Write the reflection as a letter to yourself in the future, one for which you will CC: instructor (your secondary audience).

english

Description

Final Reflection

 

Checklist of specifications:

 

 Write the reflection as a letter to yourself in the future, one for which you will CC: instructor (your secondary audience). Your goal is to record who you are at this moment, what you’ve learned about yourself related to communication, and what you have left to learn, as well as some actionable steps to get there. This way, in the future you can determine how you have progressed and who you have become. Submit your letter below and to FutureMe.org for 2 years now and it will be emailed to you then (optional but highly recommended).

 

 Use standard conventions:

o    Use a standard business font, 1-inch margins, minimum three pages, double spaced

o    Use a deliberate organizational structure:

·         Introduction that is engaging (one that hooks your future self and me) and ends with a thesis (main idea) and forecast (what the rest of the essay will discuss)

·         Body that chunks out your information consistent with the forecast

·         Conclusion (recap of significant takeaways and a call to action for your audience i.e., what should you and I think, feel, or do after we’ve read your reflection essay)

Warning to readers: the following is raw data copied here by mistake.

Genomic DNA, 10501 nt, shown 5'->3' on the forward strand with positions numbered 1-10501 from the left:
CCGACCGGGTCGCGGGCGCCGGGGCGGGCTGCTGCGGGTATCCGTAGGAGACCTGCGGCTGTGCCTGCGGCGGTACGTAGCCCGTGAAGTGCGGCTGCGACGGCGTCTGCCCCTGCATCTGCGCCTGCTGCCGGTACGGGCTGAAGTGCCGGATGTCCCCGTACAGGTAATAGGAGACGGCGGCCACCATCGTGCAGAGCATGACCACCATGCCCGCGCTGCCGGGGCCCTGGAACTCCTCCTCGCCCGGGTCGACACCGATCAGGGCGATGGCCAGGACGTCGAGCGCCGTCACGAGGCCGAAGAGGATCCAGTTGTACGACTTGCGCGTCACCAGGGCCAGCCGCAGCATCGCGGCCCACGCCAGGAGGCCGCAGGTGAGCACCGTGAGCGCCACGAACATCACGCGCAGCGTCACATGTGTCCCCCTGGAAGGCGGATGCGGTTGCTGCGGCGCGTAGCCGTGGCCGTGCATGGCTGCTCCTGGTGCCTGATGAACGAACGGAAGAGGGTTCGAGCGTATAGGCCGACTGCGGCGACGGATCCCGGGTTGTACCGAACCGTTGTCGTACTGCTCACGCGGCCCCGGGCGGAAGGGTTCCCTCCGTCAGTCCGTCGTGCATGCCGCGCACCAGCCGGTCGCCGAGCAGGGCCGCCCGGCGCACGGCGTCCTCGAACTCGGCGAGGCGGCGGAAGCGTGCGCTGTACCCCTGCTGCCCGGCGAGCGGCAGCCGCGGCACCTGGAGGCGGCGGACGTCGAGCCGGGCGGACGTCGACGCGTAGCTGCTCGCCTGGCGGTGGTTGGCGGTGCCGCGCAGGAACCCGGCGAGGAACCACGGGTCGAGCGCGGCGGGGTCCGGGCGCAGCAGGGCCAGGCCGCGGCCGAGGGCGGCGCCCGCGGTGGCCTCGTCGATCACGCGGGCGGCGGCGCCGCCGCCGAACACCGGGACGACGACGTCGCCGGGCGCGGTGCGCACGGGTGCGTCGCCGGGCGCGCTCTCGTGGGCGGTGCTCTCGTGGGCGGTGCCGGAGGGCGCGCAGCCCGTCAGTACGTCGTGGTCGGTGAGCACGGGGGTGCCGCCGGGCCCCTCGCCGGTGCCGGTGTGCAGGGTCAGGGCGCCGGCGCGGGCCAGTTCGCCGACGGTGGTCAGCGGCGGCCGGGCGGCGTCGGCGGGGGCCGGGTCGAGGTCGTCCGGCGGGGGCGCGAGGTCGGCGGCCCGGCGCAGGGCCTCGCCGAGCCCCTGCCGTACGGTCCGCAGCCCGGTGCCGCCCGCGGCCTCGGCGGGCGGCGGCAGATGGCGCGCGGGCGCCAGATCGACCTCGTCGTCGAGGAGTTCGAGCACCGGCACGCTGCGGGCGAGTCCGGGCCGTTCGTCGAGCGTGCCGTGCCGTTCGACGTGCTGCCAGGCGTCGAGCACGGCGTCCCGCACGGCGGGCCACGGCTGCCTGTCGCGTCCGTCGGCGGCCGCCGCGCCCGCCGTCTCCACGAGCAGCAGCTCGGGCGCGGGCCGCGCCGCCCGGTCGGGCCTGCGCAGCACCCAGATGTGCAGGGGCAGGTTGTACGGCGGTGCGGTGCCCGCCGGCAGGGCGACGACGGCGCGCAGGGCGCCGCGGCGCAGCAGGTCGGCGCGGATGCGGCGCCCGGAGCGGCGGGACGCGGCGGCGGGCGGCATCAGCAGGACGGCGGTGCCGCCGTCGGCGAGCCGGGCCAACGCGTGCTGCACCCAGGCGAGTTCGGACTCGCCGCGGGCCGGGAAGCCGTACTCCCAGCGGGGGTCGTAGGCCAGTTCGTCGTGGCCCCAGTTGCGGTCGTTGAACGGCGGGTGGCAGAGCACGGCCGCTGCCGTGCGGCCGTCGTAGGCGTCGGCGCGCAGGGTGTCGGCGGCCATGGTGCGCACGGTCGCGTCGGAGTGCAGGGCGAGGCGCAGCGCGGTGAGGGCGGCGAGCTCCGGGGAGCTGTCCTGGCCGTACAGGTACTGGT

o    Write a draft, give it some time, then revise it (basics of best practices in communication)

o    Include an opening and closing salutation (conventional feature for letters)

 

 To meet the goals of the assignment, show that you have taken the time to deeply and honestly reflect on yourself and your skills. Connect your past, present, and future by including significant or formative events in your life and speculating on how they will impact you as a member of an organization. Remember to emphasize the role that communication plays in these events and in your future professional life. Recall the major assignments we completed in this class (Resume & Cover Letter; Blog Post; Proposal to Address a Problem or Opportunity; Interview with a Professional; and Oral Presentation) and what you learned in the interactive textbook (e.g., deep and hyperattention, writing negative messages, the genre approach to business communication practices, working job fairs, using humor in presentations).

 

·         Yes, there are many questions “coming at you at once” in the prompt above. They are providing you entry points to reflect on yourself. Don’t simply answer one after another. Don’t just try to figure out what “answers” your instructor wants. Instead, use this opportunity to reflect deeply on yourself and your experiences related to communication over the last semester and before.

 

Consider using free writing or mind-mapping to make sense of the questions and get to know yourself:

o    Free writing “is based on a presumption that, while everybody has something to say and the ability to say it, the mental wellspring may be blocked by apathy, self-criticism, resentment, anxiety about deadlines, fear of failure or censure, or other forms of resistance. The accepted rules of free-writing enable a writer to build up enough momentum to blast past blocks into uninhibited flow.”

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